Can you imagine a home that self-regulates just like the human body? In the winter, it is warm. In the summer, it is cool. The magic of sustainable building is that this isn’t just the stuff of imagination – it’s the stuff of reality.
On a hot, summer’s day, you pull into your driveway, climb out of your car, and see a stout pipe with a protective “hat” poking out of the ground. It dives down into the soil and follows you as you go to your front door. As it swings open, the cool air of the foyer hits you. You don’t have air conditioning, but your home is comfortably cool all the same. What makes your home cool despite the hot summer temperatures? Passive cooling, which is a combination of energy-free and for the most part, non-mechanical, ways to regulate temperature.
The stout, wide pipe that greeted you in your driveway is buried 5 feet underground where it is always 55 degrees Fahrenheit. (This is true all across the world except for the 2 poles.) As hot air enters the pipe and sent underground with a fan, it is cooled and enters your home via a space between your double walls and double-paned windows. This space is one of several keys to your self-regulating home. Because heat rises, the cool air is pulled upwards into a special attic area where the heat will live and leave your home the perfect place to retreat from the outdoor heat. As the cool air travels throughout the wall space of your home, it mingles with the hot air and cools each room to a comfortable temperature. You can control the temperature with dampers just like you control the amount of air coming into a room with modern-day air conditioners.
A second key to maintaining the cool air is a concept called the “closed envelope.” In order for the cool air to remain in your home, the house must be an enclosed space, a place where the cool air cannot escape through nooks and crannies. You achieved this by ensuring proper insulation. You used sustainable materials to build the double walls that have high insulation value. You also ensured windows and doors that were well-insulated have no space where air could escape in or out of your home. Even a hole the size of a pencil can effect an energy bill significantly! This care you put into your home means much less energy is needed to heat or cool your home in any season. You are lucky that you were able to have this system installed because you built a new house. The system needs double walls that can not be retrofitted into existing homes.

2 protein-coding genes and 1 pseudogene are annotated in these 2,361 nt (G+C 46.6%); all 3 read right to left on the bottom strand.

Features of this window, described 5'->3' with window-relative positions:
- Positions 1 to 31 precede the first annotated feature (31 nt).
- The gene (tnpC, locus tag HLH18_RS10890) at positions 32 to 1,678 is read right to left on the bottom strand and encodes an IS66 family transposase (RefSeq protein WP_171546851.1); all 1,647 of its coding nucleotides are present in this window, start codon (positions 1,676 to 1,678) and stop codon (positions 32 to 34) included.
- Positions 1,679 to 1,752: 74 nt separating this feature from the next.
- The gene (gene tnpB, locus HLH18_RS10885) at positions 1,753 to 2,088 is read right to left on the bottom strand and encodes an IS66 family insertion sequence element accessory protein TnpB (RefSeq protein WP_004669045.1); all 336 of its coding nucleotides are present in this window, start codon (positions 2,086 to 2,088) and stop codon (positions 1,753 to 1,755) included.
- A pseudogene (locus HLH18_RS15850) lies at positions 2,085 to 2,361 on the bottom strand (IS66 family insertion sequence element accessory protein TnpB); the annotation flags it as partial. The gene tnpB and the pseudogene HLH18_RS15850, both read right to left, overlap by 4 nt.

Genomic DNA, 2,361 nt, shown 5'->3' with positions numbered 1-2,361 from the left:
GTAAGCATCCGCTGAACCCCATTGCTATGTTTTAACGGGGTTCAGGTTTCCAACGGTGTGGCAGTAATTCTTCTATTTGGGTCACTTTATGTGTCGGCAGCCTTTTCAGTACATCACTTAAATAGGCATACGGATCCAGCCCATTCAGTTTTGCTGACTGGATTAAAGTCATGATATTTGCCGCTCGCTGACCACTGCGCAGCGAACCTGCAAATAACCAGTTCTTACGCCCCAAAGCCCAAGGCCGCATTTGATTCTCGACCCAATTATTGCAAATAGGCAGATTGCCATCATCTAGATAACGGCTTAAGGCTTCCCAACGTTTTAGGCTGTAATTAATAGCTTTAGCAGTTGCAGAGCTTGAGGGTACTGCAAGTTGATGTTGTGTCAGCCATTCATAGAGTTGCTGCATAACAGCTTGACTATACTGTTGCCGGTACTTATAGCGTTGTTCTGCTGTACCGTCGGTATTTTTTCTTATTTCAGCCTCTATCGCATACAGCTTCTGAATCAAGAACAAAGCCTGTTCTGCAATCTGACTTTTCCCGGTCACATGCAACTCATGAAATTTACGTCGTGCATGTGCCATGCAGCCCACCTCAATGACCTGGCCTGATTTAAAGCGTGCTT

After spending a summer and fall in your sustainable home, it is now time to keep it warm. Because you built your home south-facing, you can take advantage of the heat of the sun to keep you cozy. On the south-facing side of the house, you have wall-to-ceiling double-paned windows that catch the sunlight. The opposite wall is made of masonry or concrete, both of which absorb the heat and release it slowly to warm your house. If you’re still a little chilly, your well-insulated home made with sustainable materials takes very little energy to add extra heat. You can turn on the heater and enjoy its warmth with a fraction of the cost of using a heater without a passive heating system.
Your home costs only a small amount more to build than a non-sustainable house, but you reap the savings from your decision each month when the bills come in. Thousands of homes have been built on passive principles like yours with great success.
P.S. The system described here is only one portion of passive design. Some other passive strategies include solar panels, solar chimneys, weather stripping, insulation (fiberglass, rigid styrofoam, rock wool, multi ceramics, aerogel), the orientation of the building, foliage and trees, double walls (a powerful way of keeping the efficiency of a closed envelope), awnings, window treatments, and skylights.
DRAWINGS AND EXPLANATIONS OF VARIOUS PASSIVE COOLING SYSTEMS.
MORE INFO ON PASSIVE COOLING AND SIMILAR TECHNIQUES
AUSTRALIAN GOVERNMENT’S GUIDE TO SUSTAINABLE HOMES